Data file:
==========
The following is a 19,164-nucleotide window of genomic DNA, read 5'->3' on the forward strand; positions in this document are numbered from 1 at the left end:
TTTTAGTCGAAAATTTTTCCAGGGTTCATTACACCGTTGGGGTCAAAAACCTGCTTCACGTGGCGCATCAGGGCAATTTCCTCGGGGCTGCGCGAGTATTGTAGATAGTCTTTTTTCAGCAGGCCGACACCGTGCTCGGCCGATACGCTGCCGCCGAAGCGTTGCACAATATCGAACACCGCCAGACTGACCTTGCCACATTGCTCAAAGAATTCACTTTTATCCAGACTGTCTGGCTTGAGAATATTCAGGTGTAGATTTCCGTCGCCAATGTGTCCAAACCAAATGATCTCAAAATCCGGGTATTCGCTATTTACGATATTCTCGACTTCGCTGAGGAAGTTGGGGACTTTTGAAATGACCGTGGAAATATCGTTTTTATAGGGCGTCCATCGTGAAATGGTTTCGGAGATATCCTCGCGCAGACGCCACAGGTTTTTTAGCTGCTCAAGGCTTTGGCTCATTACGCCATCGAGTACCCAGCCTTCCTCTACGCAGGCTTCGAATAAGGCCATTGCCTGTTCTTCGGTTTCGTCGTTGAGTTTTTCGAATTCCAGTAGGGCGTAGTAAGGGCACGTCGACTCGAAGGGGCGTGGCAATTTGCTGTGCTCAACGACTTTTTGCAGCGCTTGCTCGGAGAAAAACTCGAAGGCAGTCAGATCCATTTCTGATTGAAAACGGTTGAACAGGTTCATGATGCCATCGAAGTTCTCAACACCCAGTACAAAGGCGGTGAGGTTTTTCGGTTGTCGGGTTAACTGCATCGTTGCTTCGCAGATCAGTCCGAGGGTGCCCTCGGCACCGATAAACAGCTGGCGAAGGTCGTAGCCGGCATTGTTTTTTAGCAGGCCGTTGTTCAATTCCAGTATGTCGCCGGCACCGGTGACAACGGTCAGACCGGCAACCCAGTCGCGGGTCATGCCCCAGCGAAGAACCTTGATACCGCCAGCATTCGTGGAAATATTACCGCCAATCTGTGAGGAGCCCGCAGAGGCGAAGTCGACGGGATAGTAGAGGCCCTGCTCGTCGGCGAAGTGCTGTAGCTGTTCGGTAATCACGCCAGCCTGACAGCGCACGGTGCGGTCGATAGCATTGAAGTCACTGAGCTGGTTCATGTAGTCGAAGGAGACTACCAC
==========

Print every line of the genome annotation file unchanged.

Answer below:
The following is a 19,164-nucleotide window of genomic DNA, read 5'->3' on the forward strand; positions in this document are numbered from 1 at the left end:
TTTTAGTCGAAAATTTTTCCAGGGTTCATTACACCGTTGGGGTCAAAAACCTGCTTCACGTGGCGCATCAGGGCAATTTCCTCGGGGCTGCGCGAGTATTGTAGATAGTCTTTTTTCAGCAGGCCGACACCGTGCTCGGCCGATACGCTGCCGCCGAAGCGTTGCACAATATCGAACACCGCCAGACTGACCTTGCCACATTGCTCAAAGAATTCACTTTTATCCAGACTGTCTGGCTTGAGAATATTCAGGTGTAGATTTCCGTCGCCAATGTGTCCAAACCAAATGATCTCAAAATCCGGGTATTCGCTATTTACGATATTCTCGACTTCGCTGAGGAAGTTGGGGACTTTTGAAATGACCGTGGAAATATCGTTTTTATAGGGCGTCCATCGTGAAATGGTTTCGGAGATATCCTCGCGCAGACGCCACAGGTTTTTTAGCTGCTCAAGGCTTTGGCTCATTACGCCATCGAGTACCCAGCCTTCCTCTACGCAGGCTTCGAATAAGGCCATTGCCTGTTCTTCGGTTTCGTCGTTGAGTTTTTCGAATTCCAGTAGGGCGTAGTAAGGGCACGTCGACTCGAAGGGGCGTGGCAATTTGCTGTGCTCAACGACTTTTTGCAGCGCTTGCTCGGAGAAAAACTCGAAGGCAGTCAGATCCATTTCTGATTGAAAACGGTTGAACAGGTTCATGATGCCATCGAAGTTCTCAACACCCAGTACAAAGGCGGTGAGGTTTTTCGGTTGTCGGGTTAACTGCATCGTTGCTTCGCAGATCAGTCCGAGGGTGCCCTCGGCACCGATAAACAGCTGGCGAAGGTCGTAGCCGGCATTGTTTTTTAGCAGGCCGTTGTTCAATTCCAGTATGTCGCCGGCACCGGTGACAACGGTCAGACCGGCAACCCAGTCGCGGGTCATGCCCCAGCGAAGAACCTTGATACCGCCAGCATTCGTGGAAATATTACCGCCAATCTGTGAGGAGCCCGCAGAGGCGAAGTCGACGGGATAGTAGAGGCCCTGCTCGTCGGCGAAGTGCTGTAGCTGTTCGGTAATCACGCCAGCCTGACAGCGCACGGTGCGGTCGATAGCATTGAAGTCACTGAGCTGGTTCATGTAGTCGAAGGAGACTACCAC